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The Grapes of Wrath: Chapters 9-12 May 6, 2007

Posted by Michelle in Grapes of Wrath by John Steinbeck.

There seems to be a sharp contract in morals being presented – there are wealthy men taking advantage of their fellow man in need (car sales, car repairs, pawn men, the bank). Yet the Joads, when faced with the prospect of another mouth to feed (Cary) when they are likely to starve, refuse to turn their back on him. “It ain’t kin we? It’s will we?” or on pg 156 there is a story of a family of 12 being cared for by a stranger in a sedan envoking “faith in their own species”. Do you think this is an accurate representation of life as you experience it – that those who have much give little and those that have little give much?

Why do you think it was so important for Muley and Grampa Joad to stay in Oklahoma?



1. Heather - May 9, 2007

I wonder if the reason those with little give so much is because they are more in touch with their need, and they know that if they help someone, their good turn will probably be reciprocated at a later date. I don’t mean to say that they offer help simply because they’re going to get something in return; that would make them seem selfish. It seems more like they do it because they realize they are going to have ups and downs, and when they are up and can offer help they want to do that, because they know they’ll be down again and the be the ones in need of help. Sometimes I think they are more in tune with the idea that we are all in this together, and we need one another to make it through. The Joads hooking up with the Wilsons is a great example. Though I think they would have helped them out with their broken-down car anyway, especially after their kindness when Granpa died, they did see the symbiotic benefit to traveling together instead of alone. With two cars they could literally share the load! It wasn’t a one-sided sentiment, either, because Sairy said, “You shouldn’t talk like that. We’re proud to help. I ain’t felt so — safe in a long time. People needs — to help.” p. 141 Later Ma said, “You won’t be no burden. Each’ll help each, an’ we’ll all git to California…We gonna see you get through. You said yourself, you can’t let help go unwanted.” p. 148-149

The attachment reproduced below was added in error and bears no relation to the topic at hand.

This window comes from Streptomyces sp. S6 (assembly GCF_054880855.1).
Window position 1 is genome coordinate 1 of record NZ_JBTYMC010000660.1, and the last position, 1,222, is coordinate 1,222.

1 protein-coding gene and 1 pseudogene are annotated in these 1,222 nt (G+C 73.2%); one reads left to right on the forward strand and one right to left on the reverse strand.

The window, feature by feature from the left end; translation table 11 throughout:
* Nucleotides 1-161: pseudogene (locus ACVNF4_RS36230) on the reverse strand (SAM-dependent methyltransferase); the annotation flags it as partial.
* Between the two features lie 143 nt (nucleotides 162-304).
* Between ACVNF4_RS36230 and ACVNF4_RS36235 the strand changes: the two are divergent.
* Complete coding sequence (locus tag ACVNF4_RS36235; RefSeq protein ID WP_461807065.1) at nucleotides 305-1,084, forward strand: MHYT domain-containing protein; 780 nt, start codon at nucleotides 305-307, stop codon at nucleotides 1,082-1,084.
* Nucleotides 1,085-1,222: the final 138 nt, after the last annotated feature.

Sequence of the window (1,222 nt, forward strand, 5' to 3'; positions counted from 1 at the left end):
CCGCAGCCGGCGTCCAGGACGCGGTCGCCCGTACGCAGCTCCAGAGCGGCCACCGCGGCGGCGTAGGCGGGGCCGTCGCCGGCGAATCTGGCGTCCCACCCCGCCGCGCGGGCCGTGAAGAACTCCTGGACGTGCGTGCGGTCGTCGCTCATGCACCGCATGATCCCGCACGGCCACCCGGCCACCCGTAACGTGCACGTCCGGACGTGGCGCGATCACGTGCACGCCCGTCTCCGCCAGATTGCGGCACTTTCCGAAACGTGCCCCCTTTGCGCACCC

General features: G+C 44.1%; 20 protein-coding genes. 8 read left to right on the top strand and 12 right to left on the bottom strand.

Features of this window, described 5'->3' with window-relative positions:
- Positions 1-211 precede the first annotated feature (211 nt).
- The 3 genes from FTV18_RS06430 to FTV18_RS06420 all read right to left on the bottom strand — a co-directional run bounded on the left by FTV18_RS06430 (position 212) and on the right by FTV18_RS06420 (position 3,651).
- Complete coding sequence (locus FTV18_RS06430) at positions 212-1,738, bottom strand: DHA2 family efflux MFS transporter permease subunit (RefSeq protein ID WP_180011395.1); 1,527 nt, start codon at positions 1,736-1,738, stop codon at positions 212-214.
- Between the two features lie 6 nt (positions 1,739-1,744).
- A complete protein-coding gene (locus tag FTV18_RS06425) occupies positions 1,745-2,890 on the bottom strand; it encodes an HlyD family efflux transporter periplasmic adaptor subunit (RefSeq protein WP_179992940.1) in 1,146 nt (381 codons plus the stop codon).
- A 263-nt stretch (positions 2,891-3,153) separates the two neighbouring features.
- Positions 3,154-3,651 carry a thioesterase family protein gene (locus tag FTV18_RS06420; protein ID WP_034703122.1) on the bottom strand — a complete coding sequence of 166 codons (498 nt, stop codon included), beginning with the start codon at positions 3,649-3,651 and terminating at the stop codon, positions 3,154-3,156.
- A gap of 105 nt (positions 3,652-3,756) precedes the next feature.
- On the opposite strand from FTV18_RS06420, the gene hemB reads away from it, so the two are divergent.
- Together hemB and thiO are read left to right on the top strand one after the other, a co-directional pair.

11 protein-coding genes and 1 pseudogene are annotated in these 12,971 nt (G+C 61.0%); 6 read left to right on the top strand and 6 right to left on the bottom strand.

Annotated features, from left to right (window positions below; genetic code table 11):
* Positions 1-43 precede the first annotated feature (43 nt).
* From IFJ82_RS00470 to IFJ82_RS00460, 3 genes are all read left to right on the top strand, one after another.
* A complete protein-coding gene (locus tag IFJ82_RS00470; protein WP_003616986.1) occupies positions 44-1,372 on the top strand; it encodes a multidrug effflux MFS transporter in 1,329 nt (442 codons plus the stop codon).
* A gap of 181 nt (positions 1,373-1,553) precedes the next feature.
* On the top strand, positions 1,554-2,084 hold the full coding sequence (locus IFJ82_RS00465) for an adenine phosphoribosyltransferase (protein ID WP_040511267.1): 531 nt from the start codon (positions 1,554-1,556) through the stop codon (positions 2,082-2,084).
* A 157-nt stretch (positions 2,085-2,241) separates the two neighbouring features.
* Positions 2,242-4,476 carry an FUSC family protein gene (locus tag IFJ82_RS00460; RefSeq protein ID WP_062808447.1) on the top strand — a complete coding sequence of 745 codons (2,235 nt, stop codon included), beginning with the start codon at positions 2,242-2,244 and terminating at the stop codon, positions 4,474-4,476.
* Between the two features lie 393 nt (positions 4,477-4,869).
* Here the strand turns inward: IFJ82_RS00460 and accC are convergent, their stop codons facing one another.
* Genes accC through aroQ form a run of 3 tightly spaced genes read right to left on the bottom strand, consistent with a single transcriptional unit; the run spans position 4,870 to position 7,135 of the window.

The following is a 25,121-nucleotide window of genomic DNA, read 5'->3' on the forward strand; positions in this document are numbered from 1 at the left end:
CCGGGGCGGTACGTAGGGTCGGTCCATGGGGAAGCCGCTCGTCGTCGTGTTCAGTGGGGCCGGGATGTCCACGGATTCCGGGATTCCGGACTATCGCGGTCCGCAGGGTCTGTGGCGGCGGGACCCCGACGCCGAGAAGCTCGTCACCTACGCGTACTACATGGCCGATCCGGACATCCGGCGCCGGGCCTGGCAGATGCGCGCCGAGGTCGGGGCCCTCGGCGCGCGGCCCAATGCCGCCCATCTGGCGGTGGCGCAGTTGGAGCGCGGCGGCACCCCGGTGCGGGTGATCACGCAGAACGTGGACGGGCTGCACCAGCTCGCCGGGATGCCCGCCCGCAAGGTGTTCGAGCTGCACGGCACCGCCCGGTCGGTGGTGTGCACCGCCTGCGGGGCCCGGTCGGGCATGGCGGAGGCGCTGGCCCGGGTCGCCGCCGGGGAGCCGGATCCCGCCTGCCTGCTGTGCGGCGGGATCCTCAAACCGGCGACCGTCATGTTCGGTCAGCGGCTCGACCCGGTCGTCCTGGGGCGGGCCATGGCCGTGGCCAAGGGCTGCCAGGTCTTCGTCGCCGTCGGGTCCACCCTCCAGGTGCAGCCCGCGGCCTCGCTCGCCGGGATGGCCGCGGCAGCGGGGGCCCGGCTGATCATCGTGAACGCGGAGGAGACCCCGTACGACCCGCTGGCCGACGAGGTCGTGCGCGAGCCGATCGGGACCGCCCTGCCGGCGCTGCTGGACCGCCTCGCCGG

In contrast, someone with much doesn’t have that same sense of need. Their excess isolates them from others. “King Me” is on the throne and he has no need for other people, because his money takes care of all his needs and he is autonomous. Obviously this is not true of every wealthy person, but I think it can be a temptation.

2. Michelle - May 9, 2007

I think you’ve got a point Heather.

I know when I’ve been the one who has much, I can have an attitude toward those who don’t have. Like, I worked for it and so should they~ and you don’t need me to point out all the ways that thought/attitude is full of sin. I feel like the more I am able to depend on myself (or think I am depending on myself), the less I’m able to remember what it’s like to live day to day and be in need- the less compassionate I am toward my fellow man.

I really like how Steinbeck shows the stark difference between those out to take care of themselves and those willing to sacrifice for each other. It is both convicting (because I tend to be the former) and encouraging (invoking faith in man).

3. Jennifer Napier - May 10, 2007

I was struck by your question Michelle. It seems to me that when I have little I feel less afraid to give, because I have nothing else to lose. But when I have a lot then I’m fearful of losing everything. I am amazed at people who have helped me when they have little themselves. I have found comfort and solace from those who didn’t have much to give of themselves, who were already needy or broken or desperate… but it’s as if we could understand each other being in the same place. Don’t know if that made much sense… sleep deprivation sometimes makes my words come out wrong.

4. Michelle - May 10, 2007

No, that does make sense Jennifer. I think you make a good point- having al ot to loose can increase our fear. That seems to line up with Scripture telling us that the things of this world can weigh us down and make it more difficult to live the Christian life we are called to live. Thanks for sharing.

5. bethany3boys - May 21, 2007

I agree with you Heather and Jennifer. You both made great points on the giving when you have little thing. I think it is so true. When I have been in Nicaragua and Russia and stayed with people that were very poor they were always so giving. It is amazing and convicting.

6. bethany3boys - May 21, 2007

In chapter 12 I loved this quote….so true.

“You go steal that tire an’ you’re a thief, but he tried to steal your four dollars for a busted tire. They call that sound business.”

7. Michelle - May 21, 2007

Yes! Good quote Bethany. It was convicting to me as someone who has vigorously argued for free market capitalism…

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